Brilliant banking speech by Miliband

(149 Posts)
claig Mon 09-Jul-12 11:03:44

Miliband wants a British Investment Bank and tighter regulation of banking and separation of high street and investment banking. He is addressing the elephant in the room, the real scandal that the public wants addressed. He has real integrity and wants the banks to have integrity again.

Miliband is an excellent Labour leader. I think he will win the next election if he carries on like this. Love the new logo too - a British flag with "realchange" as the logo - no Tory party green tree image, no polar bears, no global warming, no more "building a progressive future", no more spin - just simple, true, "real change". Brilliant

CogitoErgoSometimes Mon 09-Jul-12 11:43:38

Five years ago when the banking crisis first hit and Brown opted to prop up the industry, that was the golden opportunity for Labour to introduce tighter regulation as a condition of state support. Those supposedly in charge, the very people Milliband has around him today, were clearly out of their depth and too easily hoodwinked by the financiers. Just two years down the track after being voted out for fiddling while Rome burned and we're supposed to believe that the same people have suddenly found integrity?

Dropdeadfred Mon 09-Jul-12 11:45:37

Milliband and brilliant on same sentence??? hmm

claig Mon 09-Jul-12 11:54:50

I think that Miliband is not denying Labour errors and mistakes. He acknowledges that they did do things wrong, but he still wants a judge-led public inquiry to get to the bottom of it all, even though it will possibly highlight lots of Labour mistakes. I think he has integrity because he rises above petty party political considerations and considers the real interests of the country and all of the public. I think he believes that we need "real change", that things can't go on as before, that this is too important to be swept under the political carpet.

NicholasTeakozy Mon 09-Jul-12 12:07:27

I agree it's a step in the right direction. The problem I have with the two new banks he is proposing is that they are to be run by the private sector, and therefore will have to charge more than, say, a building society or credit union due to existing laws on shareholder returns.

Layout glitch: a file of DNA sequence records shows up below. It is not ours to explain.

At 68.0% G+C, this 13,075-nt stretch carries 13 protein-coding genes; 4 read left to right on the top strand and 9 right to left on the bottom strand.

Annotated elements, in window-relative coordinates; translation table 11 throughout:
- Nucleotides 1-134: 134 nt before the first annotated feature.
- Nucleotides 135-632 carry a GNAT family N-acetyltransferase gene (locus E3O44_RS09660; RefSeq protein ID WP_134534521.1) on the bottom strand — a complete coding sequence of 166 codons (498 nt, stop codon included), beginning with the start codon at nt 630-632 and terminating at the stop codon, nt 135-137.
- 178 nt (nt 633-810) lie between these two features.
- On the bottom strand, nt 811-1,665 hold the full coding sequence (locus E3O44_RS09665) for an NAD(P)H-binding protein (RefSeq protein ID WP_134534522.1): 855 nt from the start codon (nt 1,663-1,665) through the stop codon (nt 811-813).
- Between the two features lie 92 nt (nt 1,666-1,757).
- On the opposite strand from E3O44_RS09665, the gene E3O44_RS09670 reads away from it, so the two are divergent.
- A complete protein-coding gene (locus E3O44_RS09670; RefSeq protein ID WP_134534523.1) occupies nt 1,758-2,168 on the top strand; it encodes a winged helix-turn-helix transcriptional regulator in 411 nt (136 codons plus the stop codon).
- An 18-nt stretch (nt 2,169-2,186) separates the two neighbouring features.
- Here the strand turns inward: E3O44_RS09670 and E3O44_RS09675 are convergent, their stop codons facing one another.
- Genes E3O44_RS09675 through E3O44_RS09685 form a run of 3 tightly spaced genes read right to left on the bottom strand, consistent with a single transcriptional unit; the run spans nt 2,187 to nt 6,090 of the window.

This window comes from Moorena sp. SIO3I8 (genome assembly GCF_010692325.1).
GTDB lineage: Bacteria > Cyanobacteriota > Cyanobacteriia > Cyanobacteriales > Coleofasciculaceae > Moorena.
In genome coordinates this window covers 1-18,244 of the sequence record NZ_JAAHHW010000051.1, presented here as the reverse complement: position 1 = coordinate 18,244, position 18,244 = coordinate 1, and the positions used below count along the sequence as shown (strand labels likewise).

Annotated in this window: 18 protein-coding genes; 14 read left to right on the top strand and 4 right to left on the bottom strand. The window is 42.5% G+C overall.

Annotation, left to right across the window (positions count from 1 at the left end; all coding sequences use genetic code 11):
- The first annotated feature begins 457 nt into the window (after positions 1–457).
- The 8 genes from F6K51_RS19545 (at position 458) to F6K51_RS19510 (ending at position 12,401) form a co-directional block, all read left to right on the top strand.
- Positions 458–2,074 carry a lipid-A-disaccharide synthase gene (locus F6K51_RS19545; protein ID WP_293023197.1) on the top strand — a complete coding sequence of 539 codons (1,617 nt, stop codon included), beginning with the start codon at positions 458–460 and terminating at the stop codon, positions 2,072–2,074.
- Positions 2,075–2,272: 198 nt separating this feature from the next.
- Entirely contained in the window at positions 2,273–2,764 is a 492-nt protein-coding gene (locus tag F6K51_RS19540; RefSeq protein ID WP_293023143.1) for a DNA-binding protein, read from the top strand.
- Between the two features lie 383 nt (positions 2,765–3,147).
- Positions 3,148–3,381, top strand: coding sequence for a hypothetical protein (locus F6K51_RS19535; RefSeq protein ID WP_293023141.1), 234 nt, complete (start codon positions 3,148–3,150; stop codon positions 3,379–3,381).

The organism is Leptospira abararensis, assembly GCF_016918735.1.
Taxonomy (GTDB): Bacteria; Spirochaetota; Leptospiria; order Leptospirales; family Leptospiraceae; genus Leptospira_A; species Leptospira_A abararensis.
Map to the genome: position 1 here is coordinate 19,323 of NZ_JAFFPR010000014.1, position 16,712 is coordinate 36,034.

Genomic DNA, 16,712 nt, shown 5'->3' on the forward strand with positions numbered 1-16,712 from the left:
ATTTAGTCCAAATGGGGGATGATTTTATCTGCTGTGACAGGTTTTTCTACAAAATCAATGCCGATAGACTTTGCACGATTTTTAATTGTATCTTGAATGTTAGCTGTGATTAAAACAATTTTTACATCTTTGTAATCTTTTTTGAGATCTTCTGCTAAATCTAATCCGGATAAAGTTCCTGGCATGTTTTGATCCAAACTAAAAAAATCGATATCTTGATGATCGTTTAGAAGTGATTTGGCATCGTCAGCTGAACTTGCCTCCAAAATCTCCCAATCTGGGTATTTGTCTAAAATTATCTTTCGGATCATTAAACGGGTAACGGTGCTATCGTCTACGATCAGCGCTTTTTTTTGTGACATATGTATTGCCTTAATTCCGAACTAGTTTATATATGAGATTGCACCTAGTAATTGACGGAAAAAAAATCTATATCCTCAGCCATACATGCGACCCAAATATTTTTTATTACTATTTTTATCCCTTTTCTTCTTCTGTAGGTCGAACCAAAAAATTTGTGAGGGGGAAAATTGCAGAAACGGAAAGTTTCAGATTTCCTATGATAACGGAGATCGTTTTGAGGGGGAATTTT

I would have preferred him to have gone further. See those banks successive governments bailed out? We own them, yet they continue to rip us off. Nationalise them, get rid of the top management and run them for the good of the customers. Reform banking laws so that there is immediate and total separation of investment and retail banking. Stop rewarding short term profit and start rewarding long term investment.

Stop quantitative easing, in fact order those banks who accepted this new fake money to repay it. Any QE measures to be made by the newly nationalised banks to aid industry, large and small, as making stuff is what makes real money, not shoving large amounts of pretend money around.

In the future, any bank that requires saving should be allowed to fail.

MrJudgeyPants Mon 09-Jul-12 12:12:00

As I've said elsewhere, if you think Miliband has said something sensible, you've probably misheard him. It's exactly the same with this. When he says that he wants a British Investment Bank what he means is that he wants a bank that uses yours and mines savings to 'invest' in British infrastructure. What this really, really means is that he wants a bank to give commercial loans to the government to spend on flagship projects that otherwise wouldn't attract investment. What this really, really, really means is that your money will be on the hook to pay for the grandiose schemes of the government - usually these schemes have no sensible business case or any hope of returning a profit (If this sounds remarkably like HS2 there's a reason for that) but are built by the financially incompetent who don't know what they are doing. Would I put Miliband in charge of my savings and/or pension pot? Would I hell!

Amazingly, we have experience from across the EU where these very businesses are set up. Spain has a lot of regional, mutually owned, co-operative banks known as Casas. These are often run by the local councils to pay for capital build projects. Incidentally, they are also the biggest problem with the Spanish banking system and the reason why Spain is under so much pressure from the money markets. So, Spain has 50% youth unemployment, 25% general unemployment, pays many orders of magnitude more than the UK for borrowing and is threatening to default and be kicked out of the Euro - Ed's response is to copy one of the causes of the problem!